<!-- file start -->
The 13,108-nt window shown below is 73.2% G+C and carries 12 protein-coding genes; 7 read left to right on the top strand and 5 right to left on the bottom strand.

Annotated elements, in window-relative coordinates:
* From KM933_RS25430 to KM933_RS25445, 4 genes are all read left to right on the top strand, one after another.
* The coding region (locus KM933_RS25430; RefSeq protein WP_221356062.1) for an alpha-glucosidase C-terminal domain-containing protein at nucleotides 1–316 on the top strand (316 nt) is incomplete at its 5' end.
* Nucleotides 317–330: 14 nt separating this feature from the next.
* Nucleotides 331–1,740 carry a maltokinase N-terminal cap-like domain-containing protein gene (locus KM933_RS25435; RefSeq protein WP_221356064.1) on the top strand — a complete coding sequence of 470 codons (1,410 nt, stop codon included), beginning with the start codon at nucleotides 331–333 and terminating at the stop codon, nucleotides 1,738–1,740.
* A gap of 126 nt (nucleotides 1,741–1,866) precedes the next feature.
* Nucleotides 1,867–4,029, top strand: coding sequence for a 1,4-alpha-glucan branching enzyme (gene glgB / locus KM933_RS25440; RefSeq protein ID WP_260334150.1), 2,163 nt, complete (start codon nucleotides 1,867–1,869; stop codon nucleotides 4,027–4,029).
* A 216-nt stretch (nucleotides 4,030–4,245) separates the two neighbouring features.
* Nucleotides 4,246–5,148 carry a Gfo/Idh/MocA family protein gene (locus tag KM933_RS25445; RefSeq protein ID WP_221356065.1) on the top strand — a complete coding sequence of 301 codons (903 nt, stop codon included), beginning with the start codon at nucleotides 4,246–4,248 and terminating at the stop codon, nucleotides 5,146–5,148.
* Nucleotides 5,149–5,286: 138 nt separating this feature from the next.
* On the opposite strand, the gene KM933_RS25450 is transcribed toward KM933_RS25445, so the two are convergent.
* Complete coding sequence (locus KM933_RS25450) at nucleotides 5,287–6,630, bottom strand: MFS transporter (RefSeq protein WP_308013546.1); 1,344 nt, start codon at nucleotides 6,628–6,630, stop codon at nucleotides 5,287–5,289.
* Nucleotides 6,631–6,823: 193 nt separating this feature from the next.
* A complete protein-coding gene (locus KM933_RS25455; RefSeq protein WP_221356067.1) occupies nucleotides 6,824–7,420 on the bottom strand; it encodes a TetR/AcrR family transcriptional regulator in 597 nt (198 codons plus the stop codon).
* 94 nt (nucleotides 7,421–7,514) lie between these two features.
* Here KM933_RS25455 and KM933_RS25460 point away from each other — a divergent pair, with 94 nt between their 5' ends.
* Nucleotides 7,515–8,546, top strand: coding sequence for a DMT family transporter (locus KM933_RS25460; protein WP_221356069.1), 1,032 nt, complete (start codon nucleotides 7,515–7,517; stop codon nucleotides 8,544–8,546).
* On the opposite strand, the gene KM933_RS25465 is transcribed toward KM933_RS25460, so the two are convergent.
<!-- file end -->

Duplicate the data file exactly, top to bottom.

The 13,108-nt window shown below is 73.2% G+C and carries 12 protein-coding genes; 7 read left to right on the top strand and 5 right to left on the bottom strand.

Annotated elements, in window-relative coordinates:
* From KM933_RS25430 to KM933_RS25445, 4 genes are all read left to right on the top strand, one after another.
* The coding region (locus KM933_RS25430; RefSeq protein WP_221356062.1) for an alpha-glucosidase C-terminal domain-containing protein at nucleotides 1–316 on the top strand (316 nt) is incomplete at its 5' end.
* Nucleotides 317–330: 14 nt separating this feature from the next.
* Nucleotides 331–1,740 carry a maltokinase N-terminal cap-like domain-containing protein gene (locus KM933_RS25435; RefSeq protein WP_221356064.1) on the top strand — a complete coding sequence of 470 codons (1,410 nt, stop codon included), beginning with the start codon at nucleotides 331–333 and terminating at the stop codon, nucleotides 1,738–1,740.
* A gap of 126 nt (nucleotides 1,741–1,866) precedes the next feature.
* Nucleotides 1,867–4,029, top strand: coding sequence for a 1,4-alpha-glucan branching enzyme (gene glgB / locus KM933_RS25440; RefSeq protein ID WP_260334150.1), 2,163 nt, complete (start codon nucleotides 1,867–1,869; stop codon nucleotides 4,027–4,029).
* A 216-nt stretch (nucleotides 4,030–4,245) separates the two neighbouring features.
* Nucleotides 4,246–5,148 carry a Gfo/Idh/MocA family protein gene (locus tag KM933_RS25445; RefSeq protein ID WP_221356065.1) on the top strand — a complete coding sequence of 301 codons (903 nt, stop codon included), beginning with the start codon at nucleotides 4,246–4,248 and terminating at the stop codon, nucleotides 5,146–5,148.
* Nucleotides 5,149–5,286: 138 nt separating this feature from the next.
* On the opposite strand, the gene KM933_RS25450 is transcribed toward KM933_RS25445, so the two are convergent.
* Complete coding sequence (locus KM933_RS25450) at nucleotides 5,287–6,630, bottom strand: MFS transporter (RefSeq protein WP_308013546.1); 1,344 nt, start codon at nucleotides 6,628–6,630, stop codon at nucleotides 5,287–5,289.
* Nucleotides 6,631–6,823: 193 nt separating this feature from the next.
* A complete protein-coding gene (locus KM933_RS25455; RefSeq protein WP_221356067.1) occupies nucleotides 6,824–7,420 on the bottom strand; it encodes a TetR/AcrR family transcriptional regulator in 597 nt (198 codons plus the stop codon).
* 94 nt (nucleotides 7,421–7,514) lie between these two features.
* Here KM933_RS25455 and KM933_RS25460 point away from each other — a divergent pair, with 94 nt between their 5' ends.
* Nucleotides 7,515–8,546, top strand: coding sequence for a DMT family transporter (locus KM933_RS25460; protein WP_221356069.1), 1,032 nt, complete (start codon nucleotides 7,515–7,517; stop codon nucleotides 8,544–8,546).
* On the opposite strand, the gene KM933_RS25465 is transcribed toward KM933_RS25460, so the two are convergent.